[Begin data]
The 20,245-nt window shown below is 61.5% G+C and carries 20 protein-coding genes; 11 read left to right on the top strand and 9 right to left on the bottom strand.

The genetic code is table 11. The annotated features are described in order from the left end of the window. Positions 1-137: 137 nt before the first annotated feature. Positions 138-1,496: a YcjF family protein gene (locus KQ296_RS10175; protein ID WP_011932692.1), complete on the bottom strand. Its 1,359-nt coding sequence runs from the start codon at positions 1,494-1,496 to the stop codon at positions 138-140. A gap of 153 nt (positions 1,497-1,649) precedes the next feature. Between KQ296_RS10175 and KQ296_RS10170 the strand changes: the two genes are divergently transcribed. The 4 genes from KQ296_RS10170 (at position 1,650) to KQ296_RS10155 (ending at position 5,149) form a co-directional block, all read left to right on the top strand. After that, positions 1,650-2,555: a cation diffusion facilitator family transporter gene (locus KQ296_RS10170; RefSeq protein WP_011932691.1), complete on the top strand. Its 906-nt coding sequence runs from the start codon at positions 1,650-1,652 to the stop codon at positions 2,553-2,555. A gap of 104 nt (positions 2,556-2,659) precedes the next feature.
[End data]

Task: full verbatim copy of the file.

The 20,245-nt window shown below is 61.5% G+C and carries 20 protein-coding genes; 11 read left to right on the top strand and 9 right to left on the bottom strand.

The genetic code is table 11. The annotated features are described in order from the left end of the window. Positions 1-137: 137 nt before the first annotated feature. Positions 138-1,496: a YcjF family protein gene (locus KQ296_RS10175; protein ID WP_011932692.1), complete on the bottom strand. Its 1,359-nt coding sequence runs from the start codon at positions 1,494-1,496 to the stop codon at positions 138-140. A gap of 153 nt (positions 1,497-1,649) precedes the next feature. Between KQ296_RS10175 and KQ296_RS10170 the strand changes: the two genes are divergently transcribed. The 4 genes from KQ296_RS10170 (at position 1,650) to KQ296_RS10155 (ending at position 5,149) form a co-directional block, all read left to right on the top strand. After that, positions 1,650-2,555: a cation diffusion facilitator family transporter gene (locus KQ296_RS10170; RefSeq protein WP_011932691.1), complete on the top strand. Its 906-nt coding sequence runs from the start codon at positions 1,650-1,652 to the stop codon at positions 2,553-2,555. A gap of 104 nt (positions 2,556-2,659) precedes the next feature.